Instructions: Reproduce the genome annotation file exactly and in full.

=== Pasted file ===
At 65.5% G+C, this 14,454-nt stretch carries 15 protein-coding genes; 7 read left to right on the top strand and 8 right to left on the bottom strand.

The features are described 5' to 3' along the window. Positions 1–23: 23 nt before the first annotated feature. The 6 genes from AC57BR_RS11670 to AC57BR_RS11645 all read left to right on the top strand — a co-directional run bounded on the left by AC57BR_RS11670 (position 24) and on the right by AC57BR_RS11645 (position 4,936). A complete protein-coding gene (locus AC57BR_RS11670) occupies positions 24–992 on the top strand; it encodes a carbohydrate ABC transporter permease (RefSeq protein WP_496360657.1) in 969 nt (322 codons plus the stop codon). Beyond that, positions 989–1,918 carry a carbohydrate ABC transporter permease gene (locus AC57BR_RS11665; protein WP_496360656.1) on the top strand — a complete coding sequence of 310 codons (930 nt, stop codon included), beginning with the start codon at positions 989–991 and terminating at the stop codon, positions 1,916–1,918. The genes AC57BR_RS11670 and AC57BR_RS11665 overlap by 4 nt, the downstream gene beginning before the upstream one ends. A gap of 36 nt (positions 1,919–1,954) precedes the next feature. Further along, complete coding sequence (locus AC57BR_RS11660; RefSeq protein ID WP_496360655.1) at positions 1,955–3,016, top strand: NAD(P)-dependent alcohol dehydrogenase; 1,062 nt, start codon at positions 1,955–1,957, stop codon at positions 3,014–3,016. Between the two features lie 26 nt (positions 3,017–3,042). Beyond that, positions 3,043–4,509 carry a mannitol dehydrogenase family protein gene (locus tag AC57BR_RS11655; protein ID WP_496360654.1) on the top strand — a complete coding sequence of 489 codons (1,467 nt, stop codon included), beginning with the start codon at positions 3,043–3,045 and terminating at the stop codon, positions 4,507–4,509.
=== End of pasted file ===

At 65.5% G+C, this 14,454-nt stretch carries 15 protein-coding genes; 7 read left to right on the top strand and 8 right to left on the bottom strand.

The features are described 5' to 3' along the window. Positions 1–23: 23 nt before the first annotated feature. The 6 genes from AC57BR_RS11670 to AC57BR_RS11645 all read left to right on the top strand — a co-directional run bounded on the left by AC57BR_RS11670 (position 24) and on the right by AC57BR_RS11645 (position 4,936). A complete protein-coding gene (locus AC57BR_RS11670) occupies positions 24–992 on the top strand; it encodes a carbohydrate ABC transporter permease (RefSeq protein WP_496360657.1) in 969 nt (322 codons plus the stop codon). Beyond that, positions 989–1,918 carry a carbohydrate ABC transporter permease gene (locus AC57BR_RS11665; protein WP_496360656.1) on the top strand — a complete coding sequence of 310 codons (930 nt, stop codon included), beginning with the start codon at positions 989–991 and terminating at the stop codon, positions 1,916–1,918. The genes AC57BR_RS11670 and AC57BR_RS11665 overlap by 4 nt, the downstream gene beginning before the upstream one ends. A gap of 36 nt (positions 1,919–1,954) precedes the next feature. Further along, complete coding sequence (locus AC57BR_RS11660; RefSeq protein ID WP_496360655.1) at positions 1,955–3,016, top strand: NAD(P)-dependent alcohol dehydrogenase; 1,062 nt, start codon at positions 1,955–1,957, stop codon at positions 3,014–3,016. Between the two features lie 26 nt (positions 3,017–3,042). Beyond that, positions 3,043–4,509 carry a mannitol dehydrogenase family protein gene (locus tag AC57BR_RS11655; protein ID WP_496360654.1) on the top strand — a complete coding sequence of 489 codons (1,467 nt, stop codon included), beginning with the start codon at positions 3,043–3,045 and terminating at the stop codon, positions 4,507–4,509.